Note to all my imaginary readers who are upset by the blog famine in these parts lately, let me just say that this lack of work is a vital part of my larger strategy of structured procrastination.
By harnessing my guilt about not blogging, I reap the power to perform other tasks. As Stanford professor John Perry explains,
Procrastinators often follow exactly the wrong tack. They try to minimize their commitments, assuming that if they have only a few things to do, they will quit procrastinating and get them done. But this goes contrary to the basic nature of the procrastinator and destroys his most important source of motivation. ...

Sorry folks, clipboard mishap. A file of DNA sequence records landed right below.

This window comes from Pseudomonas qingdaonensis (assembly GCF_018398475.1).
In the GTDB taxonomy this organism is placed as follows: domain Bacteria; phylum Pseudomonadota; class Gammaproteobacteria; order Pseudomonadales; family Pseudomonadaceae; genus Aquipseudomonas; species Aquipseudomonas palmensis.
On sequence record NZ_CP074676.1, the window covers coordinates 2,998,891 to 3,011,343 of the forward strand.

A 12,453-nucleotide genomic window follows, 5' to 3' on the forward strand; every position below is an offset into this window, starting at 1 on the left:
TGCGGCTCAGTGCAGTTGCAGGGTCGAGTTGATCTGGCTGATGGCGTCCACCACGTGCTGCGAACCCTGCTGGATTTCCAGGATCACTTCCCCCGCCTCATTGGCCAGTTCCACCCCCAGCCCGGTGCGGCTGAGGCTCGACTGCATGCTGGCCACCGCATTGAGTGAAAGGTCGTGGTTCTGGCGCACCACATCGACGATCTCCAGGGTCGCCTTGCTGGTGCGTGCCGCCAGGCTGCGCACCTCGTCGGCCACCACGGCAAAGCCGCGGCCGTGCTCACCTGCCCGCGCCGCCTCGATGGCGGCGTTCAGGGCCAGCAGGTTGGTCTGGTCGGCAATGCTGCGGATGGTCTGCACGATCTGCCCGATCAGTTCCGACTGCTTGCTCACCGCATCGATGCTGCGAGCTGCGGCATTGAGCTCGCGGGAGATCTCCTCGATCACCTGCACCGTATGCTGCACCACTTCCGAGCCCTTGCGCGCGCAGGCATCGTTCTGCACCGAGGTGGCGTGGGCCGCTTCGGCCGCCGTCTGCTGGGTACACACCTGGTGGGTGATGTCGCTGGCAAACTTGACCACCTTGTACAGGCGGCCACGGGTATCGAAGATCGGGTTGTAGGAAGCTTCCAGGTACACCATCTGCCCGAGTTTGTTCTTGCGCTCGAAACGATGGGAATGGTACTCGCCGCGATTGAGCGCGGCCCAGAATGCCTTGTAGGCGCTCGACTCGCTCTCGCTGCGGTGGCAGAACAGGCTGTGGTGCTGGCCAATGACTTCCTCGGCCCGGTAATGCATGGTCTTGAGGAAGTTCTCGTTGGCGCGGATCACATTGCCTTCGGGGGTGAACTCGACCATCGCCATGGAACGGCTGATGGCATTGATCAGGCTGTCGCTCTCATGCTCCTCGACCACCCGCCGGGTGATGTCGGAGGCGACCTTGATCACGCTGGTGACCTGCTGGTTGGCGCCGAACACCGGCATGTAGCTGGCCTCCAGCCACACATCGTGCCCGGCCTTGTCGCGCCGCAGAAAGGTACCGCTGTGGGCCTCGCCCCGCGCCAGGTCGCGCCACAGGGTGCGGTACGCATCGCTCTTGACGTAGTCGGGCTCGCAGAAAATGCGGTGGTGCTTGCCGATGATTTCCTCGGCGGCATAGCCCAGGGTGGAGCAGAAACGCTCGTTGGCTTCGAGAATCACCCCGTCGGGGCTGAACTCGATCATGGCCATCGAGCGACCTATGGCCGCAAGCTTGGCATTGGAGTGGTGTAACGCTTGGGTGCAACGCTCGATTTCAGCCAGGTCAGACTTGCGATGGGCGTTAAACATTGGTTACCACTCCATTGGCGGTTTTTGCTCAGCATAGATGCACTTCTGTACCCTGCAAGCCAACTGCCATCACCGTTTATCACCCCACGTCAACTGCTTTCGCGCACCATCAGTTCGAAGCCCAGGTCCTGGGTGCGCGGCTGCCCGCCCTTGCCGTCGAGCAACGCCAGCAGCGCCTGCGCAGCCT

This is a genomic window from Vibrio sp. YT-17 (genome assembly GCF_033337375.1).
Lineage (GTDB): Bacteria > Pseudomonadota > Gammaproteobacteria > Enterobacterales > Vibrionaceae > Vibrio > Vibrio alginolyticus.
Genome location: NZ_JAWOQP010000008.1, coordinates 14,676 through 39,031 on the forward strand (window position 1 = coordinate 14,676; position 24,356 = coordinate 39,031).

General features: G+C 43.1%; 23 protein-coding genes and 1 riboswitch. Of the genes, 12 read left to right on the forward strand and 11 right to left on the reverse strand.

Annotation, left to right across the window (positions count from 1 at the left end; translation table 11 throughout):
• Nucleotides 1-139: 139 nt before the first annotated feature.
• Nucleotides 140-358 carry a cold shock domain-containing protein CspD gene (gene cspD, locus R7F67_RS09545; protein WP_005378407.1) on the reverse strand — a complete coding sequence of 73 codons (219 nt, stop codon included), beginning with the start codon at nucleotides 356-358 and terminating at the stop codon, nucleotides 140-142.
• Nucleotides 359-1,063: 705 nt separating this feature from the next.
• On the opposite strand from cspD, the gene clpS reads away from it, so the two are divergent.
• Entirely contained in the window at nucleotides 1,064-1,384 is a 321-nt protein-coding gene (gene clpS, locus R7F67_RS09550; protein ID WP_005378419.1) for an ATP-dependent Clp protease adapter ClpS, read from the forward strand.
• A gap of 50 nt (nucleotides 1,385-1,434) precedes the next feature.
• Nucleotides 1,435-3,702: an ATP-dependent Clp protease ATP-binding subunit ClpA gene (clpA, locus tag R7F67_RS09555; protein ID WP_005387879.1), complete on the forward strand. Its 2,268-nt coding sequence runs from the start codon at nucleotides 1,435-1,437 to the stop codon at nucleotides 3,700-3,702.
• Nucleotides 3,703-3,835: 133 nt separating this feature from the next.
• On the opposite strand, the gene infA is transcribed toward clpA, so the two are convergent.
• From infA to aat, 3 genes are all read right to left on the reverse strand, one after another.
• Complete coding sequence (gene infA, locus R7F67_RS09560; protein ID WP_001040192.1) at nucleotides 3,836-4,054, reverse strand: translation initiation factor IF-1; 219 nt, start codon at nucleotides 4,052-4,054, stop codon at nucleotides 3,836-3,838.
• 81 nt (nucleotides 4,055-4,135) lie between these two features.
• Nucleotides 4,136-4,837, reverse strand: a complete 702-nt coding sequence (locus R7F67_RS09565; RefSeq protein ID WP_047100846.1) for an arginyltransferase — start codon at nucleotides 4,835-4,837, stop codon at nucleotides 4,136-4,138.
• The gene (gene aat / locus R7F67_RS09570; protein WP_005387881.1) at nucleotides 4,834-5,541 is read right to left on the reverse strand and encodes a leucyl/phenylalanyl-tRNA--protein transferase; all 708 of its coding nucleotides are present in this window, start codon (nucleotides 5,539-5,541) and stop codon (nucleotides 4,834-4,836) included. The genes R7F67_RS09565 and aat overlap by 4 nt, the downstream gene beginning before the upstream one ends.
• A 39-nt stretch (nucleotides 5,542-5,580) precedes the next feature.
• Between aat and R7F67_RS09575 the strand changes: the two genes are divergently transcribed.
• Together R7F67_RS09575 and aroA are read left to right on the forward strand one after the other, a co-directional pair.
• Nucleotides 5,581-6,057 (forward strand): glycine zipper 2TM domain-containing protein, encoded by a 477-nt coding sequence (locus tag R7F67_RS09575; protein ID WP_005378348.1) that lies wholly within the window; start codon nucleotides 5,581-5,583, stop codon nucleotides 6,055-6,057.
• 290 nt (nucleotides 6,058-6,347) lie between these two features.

The trick is to pick the right sorts of projects for the top of the list. The ideal sorts of things have two characteristics, First, they seem to have clear deadlines (but really don't). Second, they seem awfully important (but really aren't). Luckily, life abounds with such tasks. ...
Not blogging has allowed me to: finish final exams, final papers, and class grades; move offices; put my RA to work on vital research tasks; exercise away 10 pounds; arrange great Mothers' Day surprises for my mother and sister; celebrate my birthday and my brother's; paint most of the inside of my house; acquire a new desk and rearrange the furniture in my home; read up for the the lit review chapter of my dissertation; and most importantly, watch all of Lost, season 3. Thank you, not blogging!
Of course, now that writing the lit review chapter, it's time to start blogging again, both here and on my other, secret blog. Hooray for procrastination!
--HOUSE OF PAYNE